View Single Post
12-07-2012, 07:56 PM
Registered User
Join Date: Dec 2006
Posts: 9,450
vCash: 500
Originally Posted by bobbyb2009 View Post
Foisted? It was a part of a negotiation. And in my view, in the end, the players won. Of course they are entitled to a share, based on the negotiation. And that is exactly why the owners are negotiating now.
I would say that's an accurate term to use. The NHLPA spent over a year fighting against linkage, even proposing an unlinked cap in Feb. of 2005. Only when Linden and a few other moderates took it upon themselves to bypass Goodenow did they agree to linkage. The players had zero interest in being guaranteed a share of revenues; it was seen as a concession to the owners, for which they got contract rights in return.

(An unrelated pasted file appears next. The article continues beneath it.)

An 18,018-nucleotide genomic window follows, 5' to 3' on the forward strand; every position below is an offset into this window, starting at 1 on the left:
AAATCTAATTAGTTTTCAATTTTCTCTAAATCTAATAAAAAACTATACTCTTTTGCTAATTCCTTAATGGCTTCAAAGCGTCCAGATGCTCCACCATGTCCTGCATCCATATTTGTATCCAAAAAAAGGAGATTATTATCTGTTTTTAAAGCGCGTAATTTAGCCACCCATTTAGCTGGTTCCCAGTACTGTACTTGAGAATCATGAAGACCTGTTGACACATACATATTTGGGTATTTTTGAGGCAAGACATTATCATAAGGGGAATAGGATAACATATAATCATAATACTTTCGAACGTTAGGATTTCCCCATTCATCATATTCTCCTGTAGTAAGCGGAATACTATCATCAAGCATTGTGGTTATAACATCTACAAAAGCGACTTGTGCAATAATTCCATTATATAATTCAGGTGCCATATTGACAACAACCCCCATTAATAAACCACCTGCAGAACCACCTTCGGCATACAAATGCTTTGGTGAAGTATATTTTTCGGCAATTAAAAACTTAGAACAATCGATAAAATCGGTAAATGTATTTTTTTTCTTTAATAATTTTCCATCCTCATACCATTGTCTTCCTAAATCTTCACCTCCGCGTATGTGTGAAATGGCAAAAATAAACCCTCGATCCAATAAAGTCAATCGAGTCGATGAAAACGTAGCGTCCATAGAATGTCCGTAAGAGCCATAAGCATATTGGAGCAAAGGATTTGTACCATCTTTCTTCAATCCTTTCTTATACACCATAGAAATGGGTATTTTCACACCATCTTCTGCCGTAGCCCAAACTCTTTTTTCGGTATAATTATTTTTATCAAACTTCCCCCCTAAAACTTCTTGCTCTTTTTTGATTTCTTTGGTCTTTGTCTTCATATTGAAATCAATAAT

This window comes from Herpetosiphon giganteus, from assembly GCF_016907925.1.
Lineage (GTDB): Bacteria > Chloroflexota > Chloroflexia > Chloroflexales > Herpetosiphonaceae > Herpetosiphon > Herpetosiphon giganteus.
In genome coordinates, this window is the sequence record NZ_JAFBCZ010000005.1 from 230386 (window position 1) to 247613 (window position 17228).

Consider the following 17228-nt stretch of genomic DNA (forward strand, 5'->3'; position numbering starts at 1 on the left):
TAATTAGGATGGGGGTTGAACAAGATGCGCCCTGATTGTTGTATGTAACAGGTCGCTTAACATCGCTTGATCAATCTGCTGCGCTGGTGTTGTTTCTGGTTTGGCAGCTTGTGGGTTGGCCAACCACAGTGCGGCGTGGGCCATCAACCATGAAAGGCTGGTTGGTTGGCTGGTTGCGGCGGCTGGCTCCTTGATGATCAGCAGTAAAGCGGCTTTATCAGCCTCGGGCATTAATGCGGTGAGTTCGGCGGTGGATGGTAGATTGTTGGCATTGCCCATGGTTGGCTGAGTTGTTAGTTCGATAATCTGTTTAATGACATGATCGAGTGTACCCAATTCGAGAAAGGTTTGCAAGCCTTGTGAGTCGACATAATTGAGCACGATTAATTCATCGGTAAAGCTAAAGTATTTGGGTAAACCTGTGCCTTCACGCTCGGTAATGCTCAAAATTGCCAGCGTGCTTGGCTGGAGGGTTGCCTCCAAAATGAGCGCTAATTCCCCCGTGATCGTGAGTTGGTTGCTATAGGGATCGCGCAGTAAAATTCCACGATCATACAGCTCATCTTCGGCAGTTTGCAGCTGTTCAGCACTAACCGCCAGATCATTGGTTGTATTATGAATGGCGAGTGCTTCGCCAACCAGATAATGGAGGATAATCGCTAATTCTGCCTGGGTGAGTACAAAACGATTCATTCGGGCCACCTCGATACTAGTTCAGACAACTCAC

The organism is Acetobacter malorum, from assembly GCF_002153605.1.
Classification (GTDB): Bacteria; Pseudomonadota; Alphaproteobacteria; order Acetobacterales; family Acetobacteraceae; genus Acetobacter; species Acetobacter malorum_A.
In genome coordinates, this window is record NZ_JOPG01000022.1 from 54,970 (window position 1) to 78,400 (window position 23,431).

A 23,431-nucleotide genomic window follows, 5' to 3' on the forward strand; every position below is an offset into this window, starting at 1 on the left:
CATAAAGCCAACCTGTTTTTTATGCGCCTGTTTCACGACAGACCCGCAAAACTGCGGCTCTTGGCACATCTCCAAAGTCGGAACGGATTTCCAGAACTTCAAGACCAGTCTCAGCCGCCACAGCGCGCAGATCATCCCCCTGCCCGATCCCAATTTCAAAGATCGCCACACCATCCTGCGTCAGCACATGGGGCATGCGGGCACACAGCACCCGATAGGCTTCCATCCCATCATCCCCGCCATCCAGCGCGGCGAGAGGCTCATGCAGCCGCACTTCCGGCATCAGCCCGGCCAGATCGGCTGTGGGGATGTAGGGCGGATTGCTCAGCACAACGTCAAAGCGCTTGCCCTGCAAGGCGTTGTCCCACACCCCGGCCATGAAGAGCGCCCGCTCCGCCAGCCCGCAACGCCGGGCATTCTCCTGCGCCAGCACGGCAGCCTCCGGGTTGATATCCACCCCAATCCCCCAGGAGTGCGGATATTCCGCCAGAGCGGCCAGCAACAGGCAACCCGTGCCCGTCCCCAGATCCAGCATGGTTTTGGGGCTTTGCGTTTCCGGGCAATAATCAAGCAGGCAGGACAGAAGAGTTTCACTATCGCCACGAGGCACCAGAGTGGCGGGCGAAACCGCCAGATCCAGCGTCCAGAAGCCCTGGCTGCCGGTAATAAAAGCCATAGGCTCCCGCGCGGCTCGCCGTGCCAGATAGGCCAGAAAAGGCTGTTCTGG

Disagree! We must find a system that allows for those franchises to be successful. Or, there will be 150 less jobs in the NHL- at least. And that system must rightly include revenue sharing and a salary structure that allows for a possible ROI for all clubs moving forward. Moving some franchises may be part of the answer, but so is ensuring that salaries are kept under control from overly competitive/wealthy owners and played who wish to squeeze every possible buck out of the system while they can...
I generally agree, but the salary issues are already largely agreed upon by both sides. Contract rights, which have little to do with the viability of low revenue teams, are all that's left and both sides have agreed to do away with retirement deals.

Regardless, teams like Columbus and Phoenix are not going to generate a positive ROI under the next CBA without a whack of revenue sharing. The NHL currently has the most impotent revenue sharing among the big 4 sports and that's a big reason why there are so many teams losing money.

opendoor is offline